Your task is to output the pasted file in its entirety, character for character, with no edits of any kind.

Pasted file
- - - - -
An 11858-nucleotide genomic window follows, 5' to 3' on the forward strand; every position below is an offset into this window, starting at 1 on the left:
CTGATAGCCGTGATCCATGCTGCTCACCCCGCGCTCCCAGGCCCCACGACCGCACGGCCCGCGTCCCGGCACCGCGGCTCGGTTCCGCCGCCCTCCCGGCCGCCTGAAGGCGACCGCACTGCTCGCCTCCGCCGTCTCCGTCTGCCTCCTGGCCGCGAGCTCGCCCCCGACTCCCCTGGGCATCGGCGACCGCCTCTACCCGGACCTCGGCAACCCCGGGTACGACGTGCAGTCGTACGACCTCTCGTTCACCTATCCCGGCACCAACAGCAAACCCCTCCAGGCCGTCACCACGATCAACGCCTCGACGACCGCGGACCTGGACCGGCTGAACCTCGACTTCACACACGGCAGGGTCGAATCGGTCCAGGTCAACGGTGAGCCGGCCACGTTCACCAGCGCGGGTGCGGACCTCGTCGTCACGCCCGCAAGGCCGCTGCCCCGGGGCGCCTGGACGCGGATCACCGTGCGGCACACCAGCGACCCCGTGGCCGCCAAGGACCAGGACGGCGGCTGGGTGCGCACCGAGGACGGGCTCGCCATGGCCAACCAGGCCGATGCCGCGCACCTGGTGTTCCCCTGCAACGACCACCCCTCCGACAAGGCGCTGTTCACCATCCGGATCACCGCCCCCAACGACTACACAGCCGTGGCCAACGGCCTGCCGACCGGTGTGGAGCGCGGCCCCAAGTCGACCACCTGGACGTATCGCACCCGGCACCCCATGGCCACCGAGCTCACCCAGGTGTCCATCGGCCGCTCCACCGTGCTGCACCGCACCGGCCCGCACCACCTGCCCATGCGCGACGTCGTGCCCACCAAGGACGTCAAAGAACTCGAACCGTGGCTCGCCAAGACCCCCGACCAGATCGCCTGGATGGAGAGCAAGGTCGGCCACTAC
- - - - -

An 11858-nucleotide genomic window follows, 5' to 3' on the forward strand; every position below is an offset into this window, starting at 1 on the left:
CTGATAGCCGTGATCCATGCTGCTCACCCCGCGCTCCCAGGCCCCACGACCGCACGGCCCGCGTCCCGGCACCGCGGCTCGGTTCCGCCGCCCTCCCGGCCGCCTGAAGGCGACCGCACTGCTCGCCTCCGCCGTCTCCGTCTGCCTCCTGGCCGCGAGCTCGCCCCCGACTCCCCTGGGCATCGGCGACCGCCTCTACCCGGACCTCGGCAACCCCGGGTACGACGTGCAGTCGTACGACCTCTCGTTCACCTATCCCGGCACCAACAGCAAACCCCTCCAGGCCGTCACCACGATCAACGCCTCGACGACCGCGGACCTGGACCGGCTGAACCTCGACTTCACACACGGCAGGGTCGAATCGGTCCAGGTCAACGGTGAGCCGGCCACGTTCACCAGCGCGGGTGCGGACCTCGTCGTCACGCCCGCAAGGCCGCTGCCCCGGGGCGCCTGGACGCGGATCACCGTGCGGCACACCAGCGACCCCGTGGCCGCCAAGGACCAGGACGGCGGCTGGGTGCGCACCGAGGACGGGCTCGCCATGGCCAACCAGGCCGATGCCGCGCACCTGGTGTTCCCCTGCAACGACCACCCCTCCGACAAGGCGCTGTTCACCATCCGGATCACCGCCCCCAACGACTACACAGCCGTGGCCAACGGCCTGCCGACCGGTGTGGAGCGCGGCCCCAAGTCGACCACCTGGACGTATCGCACCCGGCACCCCATGGCCACCGAGCTCACCCAGGTGTCCATCGGCCGCTCCACCGTGCTGCACCGCACCGGCCCGCACCACCTGCCCATGCGCGACGTCGTGCCCACCAAGGACGTCAAAGAACTCGAACCGTGGCTCGCCAAGACCCCCGACCAGATCGCCTGGATGGAGAGCAAGGTCGGCCACTAC